The word "trashwel" is almost certainly a "recent" (it may be centuries for all I know, but still ...) addition to the slang. I personally don't use it, and must confess never heard it in "proper" Armenian. The word "trash" also exists in Turkish, and could have found its way into Armenian via Turkish. In any case, it is not nearly as Armenian as "atsilwil". However, I have no objection to enriching the language by importing or making up words. Perhaps we can mine Grabar as well for an even richer source, and much closer to home.

Got to go now ... Duty calls ...

TB

#15 sen_Vahan

sen_Vahan

    Member

  • Members
  • PipPipPip
  • 440 posts
  • Location:USA

Posted 05 November 2002 - 08:26 AM

'maz verznel' is used sometimes for haircut - 'maz verznel','maz ktrel'.

'Saprd anoush' exists probably only in Erevan...oh, sorry, and LA

New (morazvats) version - 'trashd shnorhavor' !

#16 nairi

nairi

    Veteran

  • Members
  • PipPipPipPipPip
  • 3,704 posts

Posted 05 November 2002 - 10:21 AM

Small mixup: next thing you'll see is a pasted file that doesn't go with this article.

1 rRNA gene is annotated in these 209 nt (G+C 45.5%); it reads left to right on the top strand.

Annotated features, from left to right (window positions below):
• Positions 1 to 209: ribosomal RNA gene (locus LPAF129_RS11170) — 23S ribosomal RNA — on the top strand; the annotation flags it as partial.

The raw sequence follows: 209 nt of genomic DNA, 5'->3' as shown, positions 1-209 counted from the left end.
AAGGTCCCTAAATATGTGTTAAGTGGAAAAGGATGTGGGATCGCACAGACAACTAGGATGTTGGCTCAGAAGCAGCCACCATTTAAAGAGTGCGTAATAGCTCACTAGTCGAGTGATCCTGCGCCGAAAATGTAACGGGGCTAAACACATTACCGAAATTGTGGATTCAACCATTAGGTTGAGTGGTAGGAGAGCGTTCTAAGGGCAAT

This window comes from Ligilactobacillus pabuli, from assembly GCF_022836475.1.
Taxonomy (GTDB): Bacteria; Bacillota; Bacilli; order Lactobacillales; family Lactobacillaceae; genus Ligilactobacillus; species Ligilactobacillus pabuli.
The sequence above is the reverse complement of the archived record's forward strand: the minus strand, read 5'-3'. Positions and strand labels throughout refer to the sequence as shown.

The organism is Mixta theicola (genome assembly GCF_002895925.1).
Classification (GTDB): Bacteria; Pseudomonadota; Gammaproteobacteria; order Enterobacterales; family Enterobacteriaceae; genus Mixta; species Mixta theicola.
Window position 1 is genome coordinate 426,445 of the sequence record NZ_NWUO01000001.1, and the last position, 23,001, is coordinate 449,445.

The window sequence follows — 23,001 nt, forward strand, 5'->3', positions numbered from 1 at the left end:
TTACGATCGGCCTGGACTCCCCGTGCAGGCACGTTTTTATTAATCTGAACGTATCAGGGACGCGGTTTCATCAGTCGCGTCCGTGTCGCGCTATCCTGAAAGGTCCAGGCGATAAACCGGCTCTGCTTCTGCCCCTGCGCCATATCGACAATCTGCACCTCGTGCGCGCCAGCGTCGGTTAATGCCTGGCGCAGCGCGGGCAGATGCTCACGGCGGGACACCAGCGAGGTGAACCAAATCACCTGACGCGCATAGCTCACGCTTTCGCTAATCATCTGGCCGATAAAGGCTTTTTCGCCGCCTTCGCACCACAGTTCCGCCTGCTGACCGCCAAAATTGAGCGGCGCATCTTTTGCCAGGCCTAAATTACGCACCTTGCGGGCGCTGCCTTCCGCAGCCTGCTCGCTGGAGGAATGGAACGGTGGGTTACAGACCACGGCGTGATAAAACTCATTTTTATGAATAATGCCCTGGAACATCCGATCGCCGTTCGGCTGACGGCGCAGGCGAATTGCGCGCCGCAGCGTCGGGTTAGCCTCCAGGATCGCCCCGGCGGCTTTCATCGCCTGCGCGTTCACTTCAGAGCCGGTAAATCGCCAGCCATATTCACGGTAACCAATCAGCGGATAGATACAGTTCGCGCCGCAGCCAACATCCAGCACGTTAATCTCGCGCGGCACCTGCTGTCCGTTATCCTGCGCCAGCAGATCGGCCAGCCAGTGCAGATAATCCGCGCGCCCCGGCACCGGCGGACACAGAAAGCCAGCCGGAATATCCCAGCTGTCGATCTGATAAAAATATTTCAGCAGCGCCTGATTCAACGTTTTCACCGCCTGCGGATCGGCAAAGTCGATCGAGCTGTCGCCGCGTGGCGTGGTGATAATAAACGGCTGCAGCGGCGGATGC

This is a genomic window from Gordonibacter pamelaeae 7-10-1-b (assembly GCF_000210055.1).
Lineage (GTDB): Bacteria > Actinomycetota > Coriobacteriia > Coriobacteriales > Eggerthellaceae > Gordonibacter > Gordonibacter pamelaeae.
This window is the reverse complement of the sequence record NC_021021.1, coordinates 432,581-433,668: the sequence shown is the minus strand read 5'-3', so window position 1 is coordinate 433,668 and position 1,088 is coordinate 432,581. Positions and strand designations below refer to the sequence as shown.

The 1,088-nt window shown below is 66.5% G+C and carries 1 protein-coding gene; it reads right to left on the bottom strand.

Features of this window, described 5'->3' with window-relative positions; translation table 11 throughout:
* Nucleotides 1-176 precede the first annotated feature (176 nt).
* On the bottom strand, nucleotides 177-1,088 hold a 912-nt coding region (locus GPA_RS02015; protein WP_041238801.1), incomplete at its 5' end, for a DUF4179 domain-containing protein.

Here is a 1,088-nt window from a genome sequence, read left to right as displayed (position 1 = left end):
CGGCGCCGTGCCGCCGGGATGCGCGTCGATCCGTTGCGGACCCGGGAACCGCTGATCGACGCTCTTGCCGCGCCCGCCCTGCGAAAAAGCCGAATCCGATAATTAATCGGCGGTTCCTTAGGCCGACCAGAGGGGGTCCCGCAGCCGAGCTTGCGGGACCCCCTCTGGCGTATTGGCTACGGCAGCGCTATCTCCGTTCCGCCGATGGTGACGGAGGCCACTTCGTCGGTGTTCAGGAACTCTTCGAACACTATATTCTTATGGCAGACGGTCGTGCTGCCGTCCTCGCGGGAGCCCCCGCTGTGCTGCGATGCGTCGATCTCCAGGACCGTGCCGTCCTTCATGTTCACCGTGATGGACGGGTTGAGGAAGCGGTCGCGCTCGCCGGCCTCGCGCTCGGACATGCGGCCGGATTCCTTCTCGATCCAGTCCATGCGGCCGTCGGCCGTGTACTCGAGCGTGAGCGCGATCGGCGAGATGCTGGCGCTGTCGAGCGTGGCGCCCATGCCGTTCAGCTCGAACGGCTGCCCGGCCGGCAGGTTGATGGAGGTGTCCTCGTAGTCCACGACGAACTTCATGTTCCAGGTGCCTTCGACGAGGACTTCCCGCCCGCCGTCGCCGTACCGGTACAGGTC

Dear TB,

What is "by origin" though? Who were the first speakers of Indo-European? How did it spread? And how did Armenians acquire it? You'll agree that the answers to these questions are all mere speculations and that the theories keep changing. Even if Armenians were born into Indo-European, or voluntarily adopted it as their native language, it was still not originally theirs. Therefore, Indo-European words that sound originally Armenian (like kov and katoo), are actually Armenianized forms, very much like cow and cat in English.

Grabar: I was hoping to find out what words/expressions for "shaving one's face" there are in grabar, and how many of these "modern" words were derived from grabar. I've been meaning to ask the one professor we have here, but he's out of the country at the moment. I hope to see him soon.

Vahan jan, thank you! Any more?

#17 Twilight Bark

Twilight Bark

    Resigned

  • Members
  • PipPipPipPipPip
  • 1,060 posts

Posted 05 November 2002 - 10:53 AM

quote:
Originally posted by nairi:
What is "by origin" though? Who were the first speakers of Indo-European? How did it spread? And how did Armenians acquire it? You'll agree that the answers to these questions are all mere speculations and that the theories keep changing. Even if Armenians were born into Indo-European, or voluntarily adopted it as their native language, it was still not originally theirs. Therefore, Indo-European words that sound originally Armenian (like kov and katoo), are actually Armenianized forms, very much like cow and cat in English.